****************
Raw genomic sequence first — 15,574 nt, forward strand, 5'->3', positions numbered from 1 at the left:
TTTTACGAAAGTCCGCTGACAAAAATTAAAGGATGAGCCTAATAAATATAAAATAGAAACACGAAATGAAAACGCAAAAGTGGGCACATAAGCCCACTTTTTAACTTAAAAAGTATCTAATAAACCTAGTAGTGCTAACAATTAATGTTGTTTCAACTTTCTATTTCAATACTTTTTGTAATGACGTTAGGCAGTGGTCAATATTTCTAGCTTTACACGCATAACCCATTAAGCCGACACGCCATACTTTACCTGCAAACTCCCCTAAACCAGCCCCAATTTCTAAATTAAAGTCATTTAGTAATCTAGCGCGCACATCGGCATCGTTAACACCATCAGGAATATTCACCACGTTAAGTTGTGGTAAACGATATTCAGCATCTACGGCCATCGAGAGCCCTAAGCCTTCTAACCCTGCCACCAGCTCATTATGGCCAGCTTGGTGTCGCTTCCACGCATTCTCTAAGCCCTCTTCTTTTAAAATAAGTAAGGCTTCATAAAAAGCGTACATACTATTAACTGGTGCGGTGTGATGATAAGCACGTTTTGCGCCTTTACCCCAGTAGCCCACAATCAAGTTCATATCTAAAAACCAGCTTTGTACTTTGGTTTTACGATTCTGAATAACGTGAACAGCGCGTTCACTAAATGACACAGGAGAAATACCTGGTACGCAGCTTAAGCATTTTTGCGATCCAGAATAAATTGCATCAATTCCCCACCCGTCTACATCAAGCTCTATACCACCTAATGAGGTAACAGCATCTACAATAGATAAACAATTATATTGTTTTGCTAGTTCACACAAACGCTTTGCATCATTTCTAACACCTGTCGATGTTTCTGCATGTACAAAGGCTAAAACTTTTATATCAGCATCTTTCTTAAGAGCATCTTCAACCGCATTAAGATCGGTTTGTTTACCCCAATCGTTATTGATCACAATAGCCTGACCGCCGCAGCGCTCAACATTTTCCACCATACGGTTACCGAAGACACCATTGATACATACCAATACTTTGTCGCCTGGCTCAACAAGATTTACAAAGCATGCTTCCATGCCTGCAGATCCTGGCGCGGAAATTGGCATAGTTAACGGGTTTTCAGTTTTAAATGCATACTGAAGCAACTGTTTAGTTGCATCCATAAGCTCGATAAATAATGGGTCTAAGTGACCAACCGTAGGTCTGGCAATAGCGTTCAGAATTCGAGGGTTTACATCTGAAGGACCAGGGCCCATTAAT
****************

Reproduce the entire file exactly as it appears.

Raw genomic sequence first — 15,574 nt, forward strand, 5'->3', positions numbered from 1 at the left:
TTTTACGAAAGTCCGCTGACAAAAATTAAAGGATGAGCCTAATAAATATAAAATAGAAACACGAAATGAAAACGCAAAAGTGGGCACATAAGCCCACTTTTTAACTTAAAAAGTATCTAATAAACCTAGTAGTGCTAACAATTAATGTTGTTTCAACTTTCTATTTCAATACTTTTTGTAATGACGTTAGGCAGTGGTCAATATTTCTAGCTTTACACGCATAACCCATTAAGCCGACACGCCATACTTTACCTGCAAACTCCCCTAAACCAGCCCCAATTTCTAAATTAAAGTCATTTAGTAATCTAGCGCGCACATCGGCATCGTTAACACCATCAGGAATATTCACCACGTTAAGTTGTGGTAAACGATATTCAGCATCTACGGCCATCGAGAGCCCTAAGCCTTCTAACCCTGCCACCAGCTCATTATGGCCAGCTTGGTGTCGCTTCCACGCATTCTCTAAGCCCTCTTCTTTTAAAATAAGTAAGGCTTCATAAAAAGCGTACATACTATTAACTGGTGCGGTGTGATGATAAGCACGTTTTGCGCCTTTACCCCAGTAGCCCACAATCAAGTTCATATCTAAAAACCAGCTTTGTACTTTGGTTTTACGATTCTGAATAACGTGAACAGCGCGTTCACTAAATGACACAGGAGAAATACCTGGTACGCAGCTTAAGCATTTTTGCGATCCAGAATAAATTGCATCAATTCCCCACCCGTCTACATCAAGCTCTATACCACCTAATGAGGTAACAGCATCTACAATAGATAAACAATTATATTGTTTTGCTAGTTCACACAAACGCTTTGCATCATTTCTAACACCTGTCGATGTTTCTGCATGTACAAAGGCTAAAACTTTTATATCAGCATCTTTCTTAAGAGCATCTTCAACCGCATTAAGATCGGTTTGTTTACCCCAATCGTTATTGATCACAATAGCCTGACCGCCGCAGCGCTCAACATTTTCCACCATACGGTTACCGAAGACACCATTGATACATACCAATACTTTGTCGCCTGGCTCAACAAGATTTACAAAGCATGCTTCCATGCCTGCAGATCCTGGCGCGGAAATTGGCATAGTTAACGGGTTTTCAGTTTTAAATGCATACTGAAGCAACTGTTTAGTTGCATCCATAAGCTCGATAAATAATGGGTCTAAGTGACCAACCGTAGGTCTGGCAATAGCGTTCAGAATTCGAGGGTTTACATCTGAAGGACCAGGGCCCATTAAT